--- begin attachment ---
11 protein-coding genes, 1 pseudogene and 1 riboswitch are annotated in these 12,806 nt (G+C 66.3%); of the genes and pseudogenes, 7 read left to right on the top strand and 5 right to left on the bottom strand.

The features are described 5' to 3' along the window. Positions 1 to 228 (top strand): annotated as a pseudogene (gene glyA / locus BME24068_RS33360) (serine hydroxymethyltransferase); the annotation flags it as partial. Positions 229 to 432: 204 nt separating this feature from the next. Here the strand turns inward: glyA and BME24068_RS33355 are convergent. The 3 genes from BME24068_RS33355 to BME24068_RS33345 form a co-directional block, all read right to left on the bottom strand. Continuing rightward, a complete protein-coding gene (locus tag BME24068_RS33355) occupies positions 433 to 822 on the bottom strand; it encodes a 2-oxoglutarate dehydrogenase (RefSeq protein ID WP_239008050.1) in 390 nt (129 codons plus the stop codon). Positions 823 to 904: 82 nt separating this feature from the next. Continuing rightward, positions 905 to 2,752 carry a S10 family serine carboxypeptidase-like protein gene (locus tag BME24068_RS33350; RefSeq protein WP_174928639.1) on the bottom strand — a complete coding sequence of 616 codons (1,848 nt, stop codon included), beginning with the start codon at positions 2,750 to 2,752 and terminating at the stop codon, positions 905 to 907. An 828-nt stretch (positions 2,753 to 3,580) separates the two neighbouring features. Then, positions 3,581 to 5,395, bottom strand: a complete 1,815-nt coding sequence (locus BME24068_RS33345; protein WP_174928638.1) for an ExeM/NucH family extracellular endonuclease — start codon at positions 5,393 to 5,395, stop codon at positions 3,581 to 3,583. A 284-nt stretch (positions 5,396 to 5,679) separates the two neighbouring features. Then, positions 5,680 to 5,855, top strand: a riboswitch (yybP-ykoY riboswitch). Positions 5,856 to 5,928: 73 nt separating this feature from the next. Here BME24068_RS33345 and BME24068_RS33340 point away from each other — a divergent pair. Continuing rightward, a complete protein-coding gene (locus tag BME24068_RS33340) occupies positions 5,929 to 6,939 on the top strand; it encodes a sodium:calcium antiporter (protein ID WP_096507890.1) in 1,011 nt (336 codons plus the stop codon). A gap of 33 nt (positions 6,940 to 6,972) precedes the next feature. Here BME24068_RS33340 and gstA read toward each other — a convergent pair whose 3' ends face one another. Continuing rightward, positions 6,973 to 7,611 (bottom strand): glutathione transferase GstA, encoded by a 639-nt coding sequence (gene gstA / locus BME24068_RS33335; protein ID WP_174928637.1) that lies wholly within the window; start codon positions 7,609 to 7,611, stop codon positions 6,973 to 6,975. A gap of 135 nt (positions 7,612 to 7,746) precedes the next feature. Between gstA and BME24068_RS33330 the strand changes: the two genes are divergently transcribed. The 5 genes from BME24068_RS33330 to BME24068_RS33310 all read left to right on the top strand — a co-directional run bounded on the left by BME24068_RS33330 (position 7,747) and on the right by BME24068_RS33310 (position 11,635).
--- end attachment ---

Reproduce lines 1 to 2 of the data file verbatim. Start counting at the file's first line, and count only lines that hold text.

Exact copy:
11 protein-coding genes, 1 pseudogene and 1 riboswitch are annotated in these 12,806 nt (G+C 66.3%); of the genes and pseudogenes, 7 read left to right on the top strand and 5 right to left on the bottom strand.

The features are described 5' to 3' along the window. Positions 1 to 228 (top strand): annotated as a pseudogene (gene glyA / locus BME24068_RS33360) (serine hydroxymethyltransferase); the annotation flags it as partial. Positions 229 to 432: 204 nt separating this feature from the next. Here the strand turns inward: glyA and BME24068_RS33355 are convergent. The 3 genes from BME24068_RS33355 to BME24068_RS33345 form a co-directional block, all read right to left on the bottom strand. Continuing rightward, a complete protein-coding gene (locus tag BME24068_RS33355) occupies positions 433 to 822 on the bottom strand; it encodes a 2-oxoglutarate dehydrogenase (RefSeq protein ID WP_239008050.1) in 390 nt (129 codons plus the stop codon). Positions 823 to 904: 82 nt separating this feature from the next. Continuing rightward, positions 905 to 2,752 carry a S10 family serine carboxypeptidase-like protein gene (locus tag BME24068_RS33350; RefSeq protein WP_174928639.1) on the bottom strand — a complete coding sequence of 616 codons (1,848 nt, stop codon included), beginning with the start codon at positions 2,750 to 2,752 and terminating at the stop codon, positions 905 to 907. An 828-nt stretch (positions 2,753 to 3,580) separates the two neighbouring features. Then, positions 3,581 to 5,395, bottom strand: a complete 1,815-nt coding sequence (locus BME24068_RS33345; protein WP_174928638.1) for an ExeM/NucH family extracellular endonuclease — start codon at positions 5,393 to 5,395, stop codon at positions 3,581 to 3,583. A 284-nt stretch (positions 5,396 to 5,679) separates the two neighbouring features. Then, positions 5,680 to 5,855, top strand: a riboswitch (yybP-ykoY riboswitch). Positions 5,856 to 5,928: 73 nt separating this feature from the next. Here BME24068_RS33345 and BME24068_RS33340 point away from each other — a divergent pair. Continuing rightward, a complete protein-coding gene (locus tag BME24068_RS33340) occupies positions 5,929 to 6,939 on the top strand; it encodes a sodium:calcium antiporter (protein ID WP_096507890.1) in 1,011 nt (336 codons plus the stop codon). A gap of 33 nt (positions 6,940 to 6,972) precedes the next feature. Here BME24068_RS33340 and gstA read toward each other — a convergent pair whose 3' ends face one another. Continuing rightward, positions 6,973 to 7,611 (bottom strand): glutathione transferase GstA, encoded by a 639-nt coding sequence (gene gstA / locus BME24068_RS33335; protein ID WP_174928637.1) that lies wholly within the window; start codon positions 7,609 to 7,611, stop codon positions 6,973 to 6,975. A gap of 135 nt (positions 7,612 to 7,746) precedes the next feature. Between gstA and BME24068_RS33330 the strand changes: the two genes are divergently transcribed. The 5 genes from BME24068_RS33330 to BME24068_RS33310 all read left to right on the top strand — a co-directional run bounded on the left by BME24068_RS33330 (position 7,747) and on the right by BME24068_RS33310 (position 11,635).